Have we seen the last of the looooong running musical?

I’ve written about long running shows by decade before, but I felt the subject deserved another look as a whole.  So, as of this Sunday, take a look at Top 10 Longest Running Shows on Broadway:

Show # of Perfs Year Opened
1 The Phantom of the Opera* 8907 1988
2 Cats 7485 1982
3 Les Miserables 6680 1987
4 A Chorus Line 6137 1975
5 Oh! Calcutta! 5959 1974
6 Beauty and the Beast 5461 1994
7 Chicago* 5236 1996
8 Rent 5123 1996
9 The Lion King* 4821 1997
10 Miss Saigon 4092 1991
*still running
5 of these marathoners or 50% of the longest running musicals on Broadway are from the decade of glorious growth, the 90s.
30% are from the British Invasion of the 80s.  And the remaining 20% are from the 70s.
Let’s take a little trip further down the long runner list, shall we?  Here is a list of the 11th – 30th Longest Running Broadway Shows:


Show # of Perfs Year Opened
11 42nd Street 3486 1980
12 Grease 3388 1972
13 Fiddler on the Roof 3242 1964
14 Life with Father 3224 1939
15 Mamma Mia!* 3184 2001
16 Tobacco Road 3182 1933
17 Hello, Dolly! 2844 1964
18 My Fair Lady 2717 1956
19 Hairspray 2642 2002
20 The Producers 2502 2001
21 Avenue Q 2446 2003
22 Cabaret 2377 1998
23 Annie 2377 1977
24 Wicked* 2342 2003
25 Man of La Mancha 2328 1965
26 Abie’s Irish Rose 2327 1922
27 Oklahoma! 2212 1943
28 Smokey Joe’s Café 2036 1995
29 Pippin 1944 1972
30 South Pacific 1925 1949

There are only 2 musicals on this list that are still running and have a shot at cracking into the top 10:  Mamma Mia needs another 2 years, and Wicked needs 4.  I expect both to make it, which will give the 2000s (or the “aughts”) 2 spots in the top 10.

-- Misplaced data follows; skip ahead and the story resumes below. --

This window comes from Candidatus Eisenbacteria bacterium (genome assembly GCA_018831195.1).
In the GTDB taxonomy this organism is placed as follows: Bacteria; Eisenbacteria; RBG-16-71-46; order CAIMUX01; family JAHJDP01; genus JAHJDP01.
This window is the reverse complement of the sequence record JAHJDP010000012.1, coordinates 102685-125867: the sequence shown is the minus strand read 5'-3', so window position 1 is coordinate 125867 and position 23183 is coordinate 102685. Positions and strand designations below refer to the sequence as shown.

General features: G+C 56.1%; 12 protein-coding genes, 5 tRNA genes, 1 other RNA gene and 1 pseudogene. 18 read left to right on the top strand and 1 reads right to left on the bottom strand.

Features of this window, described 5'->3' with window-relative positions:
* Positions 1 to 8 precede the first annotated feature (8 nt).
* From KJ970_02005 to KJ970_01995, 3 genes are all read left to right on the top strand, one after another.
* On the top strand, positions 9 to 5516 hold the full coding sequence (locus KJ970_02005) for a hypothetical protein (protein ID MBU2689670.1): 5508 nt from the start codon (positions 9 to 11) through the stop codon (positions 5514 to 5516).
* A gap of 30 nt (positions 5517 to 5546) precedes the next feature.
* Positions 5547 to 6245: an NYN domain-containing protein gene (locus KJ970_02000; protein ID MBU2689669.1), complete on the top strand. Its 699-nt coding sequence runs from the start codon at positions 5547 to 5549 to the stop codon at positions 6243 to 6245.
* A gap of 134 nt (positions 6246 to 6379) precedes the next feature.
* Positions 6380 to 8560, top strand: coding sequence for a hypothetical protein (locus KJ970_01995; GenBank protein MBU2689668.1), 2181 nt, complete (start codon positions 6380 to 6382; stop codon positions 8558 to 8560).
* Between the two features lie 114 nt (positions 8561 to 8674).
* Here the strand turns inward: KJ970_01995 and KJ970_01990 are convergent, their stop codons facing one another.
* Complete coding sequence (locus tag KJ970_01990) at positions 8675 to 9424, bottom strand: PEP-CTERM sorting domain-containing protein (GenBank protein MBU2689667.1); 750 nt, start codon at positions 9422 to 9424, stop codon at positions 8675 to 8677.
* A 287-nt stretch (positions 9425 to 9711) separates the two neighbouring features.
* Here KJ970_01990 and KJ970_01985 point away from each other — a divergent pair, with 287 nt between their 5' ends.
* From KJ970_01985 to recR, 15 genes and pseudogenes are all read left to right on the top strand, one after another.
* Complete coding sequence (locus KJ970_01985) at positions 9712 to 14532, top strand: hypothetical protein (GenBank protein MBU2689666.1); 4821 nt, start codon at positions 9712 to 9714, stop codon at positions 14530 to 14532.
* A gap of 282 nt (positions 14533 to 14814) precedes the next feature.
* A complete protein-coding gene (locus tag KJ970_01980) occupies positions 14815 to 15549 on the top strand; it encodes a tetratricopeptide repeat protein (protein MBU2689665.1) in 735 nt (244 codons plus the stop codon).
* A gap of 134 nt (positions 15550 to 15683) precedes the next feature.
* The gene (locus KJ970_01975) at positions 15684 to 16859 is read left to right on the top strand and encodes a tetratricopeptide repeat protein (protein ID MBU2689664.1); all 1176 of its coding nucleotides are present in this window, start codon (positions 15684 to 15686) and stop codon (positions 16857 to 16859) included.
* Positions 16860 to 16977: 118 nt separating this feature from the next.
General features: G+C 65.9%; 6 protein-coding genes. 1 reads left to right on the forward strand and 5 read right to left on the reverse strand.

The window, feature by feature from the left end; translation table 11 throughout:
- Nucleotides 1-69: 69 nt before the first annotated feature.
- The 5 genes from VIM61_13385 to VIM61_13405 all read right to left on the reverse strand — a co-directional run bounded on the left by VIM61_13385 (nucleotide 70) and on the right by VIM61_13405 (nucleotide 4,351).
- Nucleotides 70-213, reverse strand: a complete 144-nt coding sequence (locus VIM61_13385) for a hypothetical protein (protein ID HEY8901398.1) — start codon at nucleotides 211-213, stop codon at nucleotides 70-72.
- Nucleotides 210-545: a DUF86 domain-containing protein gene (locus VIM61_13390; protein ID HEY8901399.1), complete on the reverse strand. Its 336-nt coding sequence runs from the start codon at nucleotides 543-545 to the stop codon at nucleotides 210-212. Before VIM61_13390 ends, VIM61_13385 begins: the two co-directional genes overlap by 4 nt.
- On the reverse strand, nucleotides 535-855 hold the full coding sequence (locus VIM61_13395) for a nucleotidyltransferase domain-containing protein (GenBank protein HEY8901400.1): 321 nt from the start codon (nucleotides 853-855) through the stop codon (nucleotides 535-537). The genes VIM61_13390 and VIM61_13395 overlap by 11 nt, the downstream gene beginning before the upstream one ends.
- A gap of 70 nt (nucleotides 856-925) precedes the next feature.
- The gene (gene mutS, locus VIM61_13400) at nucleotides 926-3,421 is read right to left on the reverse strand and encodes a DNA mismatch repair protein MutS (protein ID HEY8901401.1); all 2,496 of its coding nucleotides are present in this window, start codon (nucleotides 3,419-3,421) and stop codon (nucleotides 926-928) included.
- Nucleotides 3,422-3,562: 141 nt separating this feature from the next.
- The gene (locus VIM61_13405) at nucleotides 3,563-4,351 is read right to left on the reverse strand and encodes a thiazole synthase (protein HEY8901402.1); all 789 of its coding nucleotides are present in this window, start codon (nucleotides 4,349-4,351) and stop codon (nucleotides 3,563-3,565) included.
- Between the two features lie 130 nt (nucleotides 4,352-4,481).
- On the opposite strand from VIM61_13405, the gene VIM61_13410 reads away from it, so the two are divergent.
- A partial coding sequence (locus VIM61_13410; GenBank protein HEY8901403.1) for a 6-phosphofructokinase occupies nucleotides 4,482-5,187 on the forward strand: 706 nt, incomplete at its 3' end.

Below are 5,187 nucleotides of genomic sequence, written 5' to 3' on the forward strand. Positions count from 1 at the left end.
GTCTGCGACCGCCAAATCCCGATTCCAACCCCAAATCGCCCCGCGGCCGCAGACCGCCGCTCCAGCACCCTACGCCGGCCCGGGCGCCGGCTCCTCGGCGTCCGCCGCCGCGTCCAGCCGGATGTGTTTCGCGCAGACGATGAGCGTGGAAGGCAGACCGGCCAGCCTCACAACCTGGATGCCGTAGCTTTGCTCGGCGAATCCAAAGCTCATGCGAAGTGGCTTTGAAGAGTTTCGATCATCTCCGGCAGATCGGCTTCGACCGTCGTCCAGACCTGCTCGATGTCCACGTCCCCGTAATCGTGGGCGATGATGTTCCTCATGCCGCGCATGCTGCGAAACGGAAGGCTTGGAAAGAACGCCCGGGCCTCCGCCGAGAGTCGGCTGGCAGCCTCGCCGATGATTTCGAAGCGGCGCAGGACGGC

If you keep going down the list, there are 3 more musicals that are still running that could conceivably have a shot:  Jersey Boys (#54), Mary Poppins (#89), and Billy Elliot (too far down to count).  Jersey Boys has probably got a chance, thanks to its low overhead, but I doubt the other two will go the distance.
If those falsetto-singing boys from Jersey make the cut (and they still need another (gulp) 7 years), then that will give the aughts a 30% representation in the top 10 longest running shows.  Not so bad.
But if they don’t, and if the Mamma Mia movie madness wears off and that show doesn’t make the cut, we could be looking at only one show from this decade to be in the Top 10.
And is it just me, or does it seem like there isn’t anything on the horizon that has twenty year staying power?
Then again, the day before Rent opened on Broadway, I bet no one thought it would run for 5123 performances.
  • I think part of this is the types of shows that are produced. LES MIZ is a show that you can watch over and over again. A CHORUS LINE has some strong emotional content that speaks to many different people. Even BEAUTY AND THE BEAST has an emotional core that can be revisited.
    The comedy shows produced today–THE PRODUCERS, LEGALLY BLONDE, HAIRSPRAY–are a lot of fun, but they don’t have the emotional core to them that makes them re-visitable. I saw LES MIZ maybe 5 or 6 times on tour. I couldn’t see LEGALLY BLONDE 5 or 6 times and still have the same experience (at least, I wouldn’t pay big bucks to see it 5 or 6 times).

  • Kaylie Stansfield says:

    But then, if Thriller gets off the ground…

  • Tom Atkins says:

    I think Broadway Mouth is right. It’s repeat business which keeps shows going (can we get some data to prove/disprove that idea though?) and that only happens if it’s deeply emotionally affecting. And connecting. A connection you can’t get anywhere else. On that basis, I wouldn’t be surprised if perhaps Billy Elliot does better than you think in the survival of the fittest game.

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